THIS IS THE WASHINGTON TRUST BANK STORY
Our story begins in Spokane, Washington, 1902. It is the story of a family and a legion of loyal customers. It is also a story of a strong commitment to community service and the staying power of a privately held bank.
J. Grier Long, Martin B. Connelly, and R.L. Webster applied for a charter to open a new bank. It was granted on October 23, 1902, and the Washington Trust Company opened for business on November 3, 1902.
Washington Trust offered what was a new idea at the time in financial services—checking accounts.
After a few years in business, the bank saw both spectacular growth as well as hard times. Washington Trust’s assets grew to over one million dollars, but the country’s economy was facing hard times. While scores of banks failed, Washington Trust remained open.
The E.H. Stanton Family purchased the controlling interest in Washington Trust.
The stock market crashed and with it the entire economy came tumbling down.
8,000 banks failed, 25% of the labor force was unemployed and business across America was at a standstill. Washington Trust Bank, however, stayed open for business six days a week and met every request for withdrawals on demand.
Fred Stanton became President of the bank at age 54.
Washington Trust introduced Checkmaster—a service that allowed customers to open checking accounts in person or by mail with as little as one dollar.
Washington Trust changed the way Spokane customers went to the bank by opening the first drivein branch in the Pacific Northwest at Second Avenue and Wall Street.
Under Fred Stanton’s leadership the bank looked toward expansion, and Washington Trust became a $54 million institution with four branch offices.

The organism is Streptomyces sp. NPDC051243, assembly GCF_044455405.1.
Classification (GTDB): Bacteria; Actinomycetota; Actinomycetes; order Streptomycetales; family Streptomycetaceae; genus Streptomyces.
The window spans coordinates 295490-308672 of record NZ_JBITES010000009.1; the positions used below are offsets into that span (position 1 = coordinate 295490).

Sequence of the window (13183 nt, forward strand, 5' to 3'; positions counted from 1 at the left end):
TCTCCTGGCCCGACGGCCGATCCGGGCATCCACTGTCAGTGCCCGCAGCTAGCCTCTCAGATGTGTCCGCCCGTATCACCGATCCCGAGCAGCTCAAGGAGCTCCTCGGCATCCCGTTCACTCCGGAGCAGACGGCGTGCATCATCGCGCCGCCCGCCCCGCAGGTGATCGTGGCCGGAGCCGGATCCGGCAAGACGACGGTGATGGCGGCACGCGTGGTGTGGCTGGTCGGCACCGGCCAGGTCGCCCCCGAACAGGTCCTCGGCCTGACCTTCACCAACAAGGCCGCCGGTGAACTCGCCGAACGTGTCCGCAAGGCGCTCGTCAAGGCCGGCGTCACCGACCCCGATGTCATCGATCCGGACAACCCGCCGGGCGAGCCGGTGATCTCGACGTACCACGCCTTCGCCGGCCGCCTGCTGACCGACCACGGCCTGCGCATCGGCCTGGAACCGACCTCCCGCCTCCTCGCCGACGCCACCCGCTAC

Philip Stanton became Spokane’s youngest bank president in 1962 at the age of 31.
Spokane hosted the World’s Fair, Expo ’74. Continuing the bank’s strong commitment to community service, Philip Stanton and Washington Trust played an instrumental role in the success of Expo ’74, an event that helped shape Spokane’s future.
Washington Trust had grown to 14 branches and accumulated assets totaling $254 million.
Washington Trust received a prestigious Governor’s Award for outstanding community involvement.
Peter Stanton became the fourth generation of family to be elected president of the bank at the age of 34.
The bank began offering products and services electronically with its first website, ATMs, online banking and online bill payment.
Washington Trust extended service to Central Washington, Idaho, and the Puget Sound.
The bank received the Inland Northwest Philanthropy Award for its support to the communities it serves.
Jack Heath was appointed President and COO with Peter Stanton serving as Chairman and CEO.
Washington Trust celebrated its first century of service.
First office in Portland, OR opened.
Bellevue, WA office opened.
Washington Trust began offering mobile banking.
Washington Trust extended service to Pullman, WA.
Washington Trust marked 110 years of service to the communities of the Pacific Northwest.
THIS ISN’T WHERE OUR STORY ENDS; THIS IS JUST THE BEGINNING.